Results Top


Predicting response using anatomical biological value

The mean of each of the PET/CT parameters analyzed before and after therapy are shown in [Table 2].
Table 2: The means of PET/CT parameters for the metabolically active primary tumor and lymph nodes before and after radiation therapy

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All the parameters were significantly lower after treatment. Twenty-one out of 28 (75%) patients had CR (CR group) by PET/CT criteria, while 7 (25%) had IR (IR group). [Table 3] shows that among all of the PET/CT parameters, only the median pretreatment ABV max was significantly different between complete and incomplete responders, with a value of 22.8 in the CR group compared with 65 in the IR group (P = 0.021).
Table 3: Comparison between pretreatment PET/CT parameters in CR and IR

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The subjects who had a CR on their first follow-up PET/CT scan within the 1 st year after treatment continued to be disease-free for the full duration of the study.

A cut-off ABV max of 30 was found to be of clinical significance. Patients with ABV max < 30 had a 93.8% CR rate, compared with 50% in those with ABV max ≥ 30, (P = 0.023). In addition, Fisher exact tests, univariate and multivariate logistic regression analyses showed that ABV max < 30 was more predictive of response to treatment than LN involvement, stage of disease, and chemotherapy administration [Table 4].
Table 4: Results of fisher's exact test, univariate and multivariate logistic regression analyses of clinical and therapeutic factors predicting CR

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Positron emission tomography/computed tomography parameters predicting survival

The survival was studied for the whole cohort of 28 patients with an average follow-up period of 36 months (range: 6-83 months).

The median overall survival was 65 months. Patients with CR had a higher median survival (MS) of 65 months compared with 17 months in the IR group. The log-rank test showed that those patients with a CR to therapy had a higher rate of overall survival at 2 years as compared with those patients with IR (90.5% vs. 28.6%, P = 0.0056).

In addition, the MS for those patients with a median pretreatment ABV max < 30 was 67 months compared with 25 months in those with an ABV max ≥ 30, (P = 0.046), while the 5-year overall survival was 87.5% compared with 58.3%, respectively , (P = 0.028). In univariate Cox proportional analysis, ABV max was a significant predictive parameter for survival, (P = 0.05). [Figure 1] shows the Kaplan-Meier survival curve.
Figure 1: Kaplan-Meier survival estimates based on pretreatment maximum anatomical biological value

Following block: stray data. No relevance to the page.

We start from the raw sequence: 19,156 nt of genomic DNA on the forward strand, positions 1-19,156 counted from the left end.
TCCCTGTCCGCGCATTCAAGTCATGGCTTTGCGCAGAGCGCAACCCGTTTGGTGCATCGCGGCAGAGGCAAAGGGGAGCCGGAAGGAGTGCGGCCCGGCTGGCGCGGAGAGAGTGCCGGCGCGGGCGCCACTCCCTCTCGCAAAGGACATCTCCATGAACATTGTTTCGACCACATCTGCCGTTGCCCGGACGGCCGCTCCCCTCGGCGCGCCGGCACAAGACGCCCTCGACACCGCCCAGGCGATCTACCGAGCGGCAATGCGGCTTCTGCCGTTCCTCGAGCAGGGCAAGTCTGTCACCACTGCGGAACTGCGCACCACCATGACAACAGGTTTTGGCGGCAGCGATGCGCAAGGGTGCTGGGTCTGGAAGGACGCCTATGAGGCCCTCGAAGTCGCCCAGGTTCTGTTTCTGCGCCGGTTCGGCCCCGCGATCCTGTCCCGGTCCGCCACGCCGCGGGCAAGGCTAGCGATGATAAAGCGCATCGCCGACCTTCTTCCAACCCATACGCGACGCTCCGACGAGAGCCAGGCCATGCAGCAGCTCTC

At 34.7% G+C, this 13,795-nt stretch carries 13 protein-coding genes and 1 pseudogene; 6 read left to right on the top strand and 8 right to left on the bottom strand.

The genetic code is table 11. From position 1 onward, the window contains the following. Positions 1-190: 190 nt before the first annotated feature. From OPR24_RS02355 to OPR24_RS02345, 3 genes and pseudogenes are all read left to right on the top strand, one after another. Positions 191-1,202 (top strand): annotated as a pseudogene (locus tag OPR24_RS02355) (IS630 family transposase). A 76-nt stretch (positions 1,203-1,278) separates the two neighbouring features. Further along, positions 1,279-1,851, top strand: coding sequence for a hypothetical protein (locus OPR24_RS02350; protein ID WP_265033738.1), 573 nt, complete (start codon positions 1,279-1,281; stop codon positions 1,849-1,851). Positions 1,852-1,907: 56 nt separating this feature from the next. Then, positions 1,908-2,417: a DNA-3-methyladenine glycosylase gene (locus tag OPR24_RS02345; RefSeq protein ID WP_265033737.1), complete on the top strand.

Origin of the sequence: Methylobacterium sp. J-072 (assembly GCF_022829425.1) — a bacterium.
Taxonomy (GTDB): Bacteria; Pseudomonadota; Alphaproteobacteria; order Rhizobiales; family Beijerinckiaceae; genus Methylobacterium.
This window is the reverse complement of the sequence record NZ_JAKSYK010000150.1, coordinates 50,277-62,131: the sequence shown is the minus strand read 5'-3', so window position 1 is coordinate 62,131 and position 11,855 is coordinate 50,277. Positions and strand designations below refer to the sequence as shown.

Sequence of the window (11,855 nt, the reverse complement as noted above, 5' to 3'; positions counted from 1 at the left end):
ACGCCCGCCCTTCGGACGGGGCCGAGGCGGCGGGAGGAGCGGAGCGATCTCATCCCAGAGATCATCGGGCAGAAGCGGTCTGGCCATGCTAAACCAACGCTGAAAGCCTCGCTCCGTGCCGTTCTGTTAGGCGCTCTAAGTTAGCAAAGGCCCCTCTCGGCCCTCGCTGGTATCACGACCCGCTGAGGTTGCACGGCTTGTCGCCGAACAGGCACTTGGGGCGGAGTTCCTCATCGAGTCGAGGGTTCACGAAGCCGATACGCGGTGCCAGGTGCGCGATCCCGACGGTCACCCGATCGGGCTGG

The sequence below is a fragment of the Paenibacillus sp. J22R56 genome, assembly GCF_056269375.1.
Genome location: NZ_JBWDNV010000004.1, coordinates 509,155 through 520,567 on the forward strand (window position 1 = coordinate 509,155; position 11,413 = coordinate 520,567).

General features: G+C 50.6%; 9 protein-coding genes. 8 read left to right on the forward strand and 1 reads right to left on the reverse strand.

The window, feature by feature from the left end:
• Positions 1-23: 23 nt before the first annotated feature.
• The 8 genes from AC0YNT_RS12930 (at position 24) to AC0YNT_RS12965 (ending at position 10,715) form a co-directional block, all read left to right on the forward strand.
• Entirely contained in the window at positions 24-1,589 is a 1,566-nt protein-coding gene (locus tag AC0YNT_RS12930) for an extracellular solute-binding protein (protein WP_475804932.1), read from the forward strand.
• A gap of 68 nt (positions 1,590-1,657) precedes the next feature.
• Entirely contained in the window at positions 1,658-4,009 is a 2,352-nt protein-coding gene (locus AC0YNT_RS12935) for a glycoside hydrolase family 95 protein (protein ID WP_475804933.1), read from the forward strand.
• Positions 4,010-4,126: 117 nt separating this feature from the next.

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In multivariate analysis only ABV max had a trend toward significance (P = 0.055) [Table 5].
Table 5: Results of log-rank test, univariate and multivariate Cox regression analyses of clinical and therapeutic factors in predicting overall survival

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   Discussion Top


The integration of PET and CT scans allows the simultaneous utilization of biological and anatomical imaging data. We have reported previously on the phenomenon of anatomical biological halo to assist in radiation therapy planning in head and neck, [9] lung, [10] and cervix [11] cancers.

In this study, we found that the maximum ABV max of a tumor on a pretreatment PET/CT scan is the most significant prognostic indicator for response to treatment and overall survival in patients with head and neck cancer.

The role of pretreatment PET/CT in predicting response to therapy and survival has been described in previous clinical studies, but remains controversial. An excellent table summarizing these studies was published by Schinagl et al. [12] There have been several retrospective series showing that SUV is correlated with survival or local control, [13],[14] while there have been other retrospective series showing no correlation. [15],[16] Even in those studies that found SUV to be of prognostic value, there is considerable discrepancy regarding the cut-off value that is most suggestive of outcome (ranges from 5 to 10).

The concept of ABV is an extension of SUV that also takes tumor size into account. It is less well-studied, though there have been several reports looking at similar parameters. The metabolic tumor volume defined as the volume of tumor tissue with increased FDG-uptake has been shown to be an independent predictor for disease-free and overall survival in patients with head and neck cancer. [15],[16] Higgins et al., [8] studied a term that they called "total lesion glycolysis" (the product of SUV mean and total tumor volume), but did not find it to have any predictive value for outcomes. An important consideration when combining SUV and size into one prognostic factor is to determine if it has any more significance than size alone, which is one of the most important and well-established predictors of outcome in head and neck cancer. In a recent abstract, Chu et al. [17] tested the robustness of metabolic tumor volume as an independent variable in a cohort of 176 patients with oropharyngeal cancer, finding that it was predictive of overall survival even after adjusting for T-stage, with a doubling of tumor volume conferring a 1.5-fold increased risk of death. Our study showed similar results, as ABV of the primary tumor improves prediction of response rate and survival beyond TNM stage alone in patients with head and neck cancer.